OUR SPEAKERS

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Jo-An is a (non-tech) nerd coaching IT students at a University of Applied Sciences in the fields of UX, research, (interactive) media, communication, (interaction) design, ethics and innovation.

She has a background in design and communication science and a lot of working experience in ICT and software development.

She is also a reseacher, questioning the impact of technology on humans and society. She is the co-founder of the Technology Impact Cycle Tool (free to use for students and professionals, see www.tict.io) and loves to speak and publish about this theme.

An overview of her work can be found at fontys.nl/Onderzoek/Moral-Design-Strategy.htm.

Please feel free to contact me if you want to see me on stage.

Jo-An Kamp

lecturer and researcher in ethics and innovation
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English, Dutch
Languages:
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Location:
Eindhoven (Brainport region), the Netherlands
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Can also give an online talk/webinar
Paid only. Contact speaker for pricing!

MY TALKS

the impact of technology on society (from a developers viewpoint)

Women in Tech, Diversity and Inclusion, Innovation, Professional Development, Soft Skills, Design, Leadership

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In this session Jo-An explains why it is important to think about the impact of technology on people and society (and how to put those thoughts into practice!). We look at technology not only from a dystopian perspective (what could possibly go wrong?) but also from a utopian perspective (how can we let society benefit from the technology we design and how can we make things in a better sense?). In this session we will also use the Technology Impact Cycle Tool, as developed by Fontys.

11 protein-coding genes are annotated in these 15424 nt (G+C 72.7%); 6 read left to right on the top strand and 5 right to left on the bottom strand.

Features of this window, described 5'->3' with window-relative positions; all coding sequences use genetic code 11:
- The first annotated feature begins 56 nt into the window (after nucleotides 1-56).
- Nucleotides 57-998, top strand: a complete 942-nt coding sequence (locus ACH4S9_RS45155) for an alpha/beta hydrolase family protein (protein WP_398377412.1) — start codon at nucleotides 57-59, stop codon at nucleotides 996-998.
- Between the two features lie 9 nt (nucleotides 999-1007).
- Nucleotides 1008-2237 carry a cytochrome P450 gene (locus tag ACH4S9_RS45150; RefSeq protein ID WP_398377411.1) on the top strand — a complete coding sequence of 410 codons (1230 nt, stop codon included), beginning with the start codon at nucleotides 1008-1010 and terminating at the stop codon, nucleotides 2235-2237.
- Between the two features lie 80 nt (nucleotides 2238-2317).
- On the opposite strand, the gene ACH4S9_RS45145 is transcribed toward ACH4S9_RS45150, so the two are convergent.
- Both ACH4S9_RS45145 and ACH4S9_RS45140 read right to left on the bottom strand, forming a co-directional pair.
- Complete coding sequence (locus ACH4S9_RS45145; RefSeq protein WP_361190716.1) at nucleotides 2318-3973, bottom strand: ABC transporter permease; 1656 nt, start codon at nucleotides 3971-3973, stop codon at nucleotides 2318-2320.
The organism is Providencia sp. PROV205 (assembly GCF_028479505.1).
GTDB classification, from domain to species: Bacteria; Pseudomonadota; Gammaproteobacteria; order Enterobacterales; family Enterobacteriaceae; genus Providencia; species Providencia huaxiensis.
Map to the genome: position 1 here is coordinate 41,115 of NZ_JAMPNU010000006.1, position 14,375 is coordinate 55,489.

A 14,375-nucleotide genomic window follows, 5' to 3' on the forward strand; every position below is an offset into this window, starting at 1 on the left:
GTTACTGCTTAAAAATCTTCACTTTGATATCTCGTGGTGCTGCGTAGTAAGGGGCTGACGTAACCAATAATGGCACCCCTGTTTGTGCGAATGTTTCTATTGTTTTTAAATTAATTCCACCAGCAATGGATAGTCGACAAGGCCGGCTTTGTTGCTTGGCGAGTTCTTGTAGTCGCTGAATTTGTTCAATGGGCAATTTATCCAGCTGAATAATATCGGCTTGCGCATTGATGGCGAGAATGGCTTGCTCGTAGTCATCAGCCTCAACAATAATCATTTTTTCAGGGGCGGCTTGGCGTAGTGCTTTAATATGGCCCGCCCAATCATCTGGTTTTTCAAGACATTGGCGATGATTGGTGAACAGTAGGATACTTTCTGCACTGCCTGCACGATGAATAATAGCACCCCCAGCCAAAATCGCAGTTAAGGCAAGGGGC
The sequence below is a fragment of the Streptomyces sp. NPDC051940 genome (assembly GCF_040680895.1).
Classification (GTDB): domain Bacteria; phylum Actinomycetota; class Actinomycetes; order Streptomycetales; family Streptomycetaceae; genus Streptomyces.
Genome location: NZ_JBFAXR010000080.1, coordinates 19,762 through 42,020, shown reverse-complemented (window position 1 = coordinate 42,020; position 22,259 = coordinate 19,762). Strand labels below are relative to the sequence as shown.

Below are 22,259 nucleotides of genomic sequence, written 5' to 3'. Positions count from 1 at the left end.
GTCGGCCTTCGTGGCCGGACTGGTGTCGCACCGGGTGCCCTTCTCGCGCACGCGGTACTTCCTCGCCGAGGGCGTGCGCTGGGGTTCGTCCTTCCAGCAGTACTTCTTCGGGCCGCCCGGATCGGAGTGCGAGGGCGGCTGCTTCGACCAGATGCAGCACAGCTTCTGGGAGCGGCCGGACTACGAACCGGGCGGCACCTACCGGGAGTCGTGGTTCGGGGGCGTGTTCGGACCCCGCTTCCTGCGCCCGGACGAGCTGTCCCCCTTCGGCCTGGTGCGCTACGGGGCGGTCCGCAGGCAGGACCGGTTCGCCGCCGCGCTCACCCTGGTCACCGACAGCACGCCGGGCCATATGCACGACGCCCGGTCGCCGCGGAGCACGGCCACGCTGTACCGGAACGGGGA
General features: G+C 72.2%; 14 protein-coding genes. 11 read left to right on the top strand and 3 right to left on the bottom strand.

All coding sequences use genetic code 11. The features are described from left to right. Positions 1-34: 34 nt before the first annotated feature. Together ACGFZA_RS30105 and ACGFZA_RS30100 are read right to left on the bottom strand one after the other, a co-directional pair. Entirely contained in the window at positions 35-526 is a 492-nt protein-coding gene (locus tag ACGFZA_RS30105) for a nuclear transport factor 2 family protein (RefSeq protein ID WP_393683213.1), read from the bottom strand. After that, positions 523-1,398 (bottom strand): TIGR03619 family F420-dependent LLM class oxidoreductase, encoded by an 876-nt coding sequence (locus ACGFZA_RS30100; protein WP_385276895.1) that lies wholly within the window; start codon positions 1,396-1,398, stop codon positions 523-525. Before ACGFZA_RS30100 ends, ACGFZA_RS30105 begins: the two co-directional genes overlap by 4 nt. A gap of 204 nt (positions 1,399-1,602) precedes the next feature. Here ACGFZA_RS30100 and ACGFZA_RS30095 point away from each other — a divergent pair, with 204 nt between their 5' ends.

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’The moral data city hunt: How to morally map a city by combining empirical and linguistic data analysis?’

Soft Skills, Data / AI / ML, Design, Business Development, Entrepreneurship, Innovation

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In this session I present a research approach that helps citizens to better understand moral challenges of new technology, and involves these citizens in the design process to make sure public values are at the core of the design of technological innovation. Using mobile moral lab applications (chat bot), and real-time interviews, we collected empirical and linguistic data regarding a public (city mobility app) and a business (responsible delivery drones) techno-moral design issue.

In both cases, technological innovation leads to dilemmas concerning public values, and its design- according to the potential users of the technology- requires societal input. The empirical data offers insights in socially desirable moral programming solutions. The linguistic data was translated to values as proposed in the Personal Values Dictionary, and offers the contextual explanation to the empirical data output.

This way, we were able to morally map a city.

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the impact of technology on society (from a developers viewpoint)

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’The moral data city hunt: How to morally map a city by combining empirical and linguistic data analysis?’

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